What Is Nephrotic Syndrome?
Nephrotic syndrome is a group of symptoms that includes the following:
- Low levels of protein in the blood
- Swelling of tissue (edema), especially around the eyes, and in the feet, and hands
- High levels of cholesterol in the blood
Nephrotic syndrome is caused by a variety of diseases and underlying disorders that damage the kidneys, resulting in excessive excretion of protein in the urine. Some kidney diseases that cause too much protein in your urine are called:
- Membranous Nephropathy (MN)
- Focal Segmental Glomerulosclerosis (FSGS)
- Minimal Change Disease (MCD)
- Membranoproliferative Glomerulonephritis (MPGN)
- Lupus Nephritis
- IgA Nephropathy
These diseases damage the glomeruli, which are small blood vessels that filter wastes and excess water from the blood and pass them into the bladder as urine.
As a result of protein loss in the urine, the blood is deficient in protein. Normal amounts of blood protein are needed to help regulate fluid pressure throughout the body. Protein in the blood normally draws water from the tissues into the bloodstream. When blood protein levels are low, the normal movement of water is reversed, and fluid is drawn from the blood and accumulates in the tissues. This excess tissue fluid causes the swelling and puffiness (edema) that is a symptom of nephrotic syndrome.
Nephrotic Syndrome Symptoms
You should be evaluated by a doctor if you experience any of the following signs or symptoms of nephrotic syndrome:
- Foam in the toilet water when you urinate. This may be caused by excess protein in your urine, a sign of nephrotic syndrome.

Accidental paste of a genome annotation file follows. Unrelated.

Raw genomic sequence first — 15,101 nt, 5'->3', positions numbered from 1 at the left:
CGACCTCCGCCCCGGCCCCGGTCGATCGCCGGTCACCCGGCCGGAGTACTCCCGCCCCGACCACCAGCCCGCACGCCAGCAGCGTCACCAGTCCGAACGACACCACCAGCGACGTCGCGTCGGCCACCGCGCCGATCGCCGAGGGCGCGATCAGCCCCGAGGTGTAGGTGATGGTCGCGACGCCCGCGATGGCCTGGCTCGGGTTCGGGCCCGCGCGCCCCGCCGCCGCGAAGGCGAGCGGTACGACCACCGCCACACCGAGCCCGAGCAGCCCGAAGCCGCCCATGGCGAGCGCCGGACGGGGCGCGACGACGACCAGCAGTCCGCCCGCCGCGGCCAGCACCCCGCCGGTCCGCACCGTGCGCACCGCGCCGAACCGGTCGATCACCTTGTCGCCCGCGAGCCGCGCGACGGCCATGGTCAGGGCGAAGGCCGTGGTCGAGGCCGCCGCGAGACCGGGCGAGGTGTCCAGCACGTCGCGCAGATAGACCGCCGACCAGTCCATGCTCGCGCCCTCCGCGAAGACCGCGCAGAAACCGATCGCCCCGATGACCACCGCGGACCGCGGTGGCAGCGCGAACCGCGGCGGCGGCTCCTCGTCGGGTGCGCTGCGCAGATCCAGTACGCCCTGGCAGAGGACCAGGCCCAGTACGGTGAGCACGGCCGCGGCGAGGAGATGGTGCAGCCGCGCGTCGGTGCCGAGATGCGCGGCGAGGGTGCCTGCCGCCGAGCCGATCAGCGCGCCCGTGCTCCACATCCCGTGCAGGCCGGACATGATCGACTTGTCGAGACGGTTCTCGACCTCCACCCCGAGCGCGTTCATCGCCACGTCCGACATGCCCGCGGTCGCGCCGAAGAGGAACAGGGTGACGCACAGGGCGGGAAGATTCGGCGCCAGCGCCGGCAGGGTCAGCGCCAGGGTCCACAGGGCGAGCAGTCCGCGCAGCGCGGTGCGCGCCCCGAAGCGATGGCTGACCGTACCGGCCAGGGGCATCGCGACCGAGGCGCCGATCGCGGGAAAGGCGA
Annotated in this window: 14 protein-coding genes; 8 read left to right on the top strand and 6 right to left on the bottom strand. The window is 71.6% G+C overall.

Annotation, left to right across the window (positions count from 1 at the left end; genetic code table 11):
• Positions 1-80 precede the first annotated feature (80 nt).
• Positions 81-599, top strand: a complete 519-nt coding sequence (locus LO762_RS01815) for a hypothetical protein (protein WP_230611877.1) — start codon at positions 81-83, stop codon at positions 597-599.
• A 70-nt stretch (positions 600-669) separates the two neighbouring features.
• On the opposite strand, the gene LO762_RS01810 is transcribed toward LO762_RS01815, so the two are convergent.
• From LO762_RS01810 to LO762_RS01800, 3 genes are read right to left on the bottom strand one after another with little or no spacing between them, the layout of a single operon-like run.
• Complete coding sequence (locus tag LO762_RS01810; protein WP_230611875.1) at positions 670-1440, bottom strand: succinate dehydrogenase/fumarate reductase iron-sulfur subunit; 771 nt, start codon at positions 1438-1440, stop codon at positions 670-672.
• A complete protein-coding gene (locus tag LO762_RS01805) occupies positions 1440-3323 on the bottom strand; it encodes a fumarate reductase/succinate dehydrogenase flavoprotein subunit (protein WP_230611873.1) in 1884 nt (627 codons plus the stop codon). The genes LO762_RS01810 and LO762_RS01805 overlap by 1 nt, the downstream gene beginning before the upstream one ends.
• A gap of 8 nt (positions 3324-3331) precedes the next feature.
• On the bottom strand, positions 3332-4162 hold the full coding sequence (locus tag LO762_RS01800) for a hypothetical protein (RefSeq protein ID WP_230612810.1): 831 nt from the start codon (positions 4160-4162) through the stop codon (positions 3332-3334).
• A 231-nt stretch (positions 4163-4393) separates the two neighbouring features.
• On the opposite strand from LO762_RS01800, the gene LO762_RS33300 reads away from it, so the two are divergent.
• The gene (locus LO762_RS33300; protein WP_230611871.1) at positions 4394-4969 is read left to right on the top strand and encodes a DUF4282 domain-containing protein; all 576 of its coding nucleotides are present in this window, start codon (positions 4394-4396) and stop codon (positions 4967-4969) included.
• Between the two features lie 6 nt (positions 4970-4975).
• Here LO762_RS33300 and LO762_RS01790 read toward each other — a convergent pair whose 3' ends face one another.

- Swelling (edema), particularly around your eyes or in the ankles and feet. This can result from kidney damage that results in leakage of protein into the urine. The resulting loss of protein from the blood can result in fluid retention in the tissues.
- Weight gain. The retention of excess fluid in your body due to nephrotic syndrome can lead to weight gain. If your stomach and intestines are affected, edema also can cause loss of appetite and vomiting.
How Is Nephrotic Syndrome Diagnosed?
Diagnosis of nephrotic syndrome requires blood and urine samples. A high level of protein in a single urine sample may indicate nephrotic syndrome. The doctor may order a 24-hour collection of urine in order to get a more precise measurement of how much protein is being passed by the kidneys.
Blood tests may show low levels of protein. If kidney damage is advanced, waste products such as creatinine and urea that are normally filtered from the blood into the urine by the kidney may accumulate in the blood.
Once nephrotic syndrome is diagnosed, the doctor may recommend a kidney biopsy, a procedure in which tiny pieces of the kidney are removed for examination. The biopsy may reveal the underlying disease so that the doctor can determine a course of treatment. Nephrotic syndrome is frequently seen in patients with diabetes. If a person has had diabetes for some time, and the patient history and laboratory tests are consistent with diabetes as the cause of nephrotic syndrome, a biopsy is normally not taken.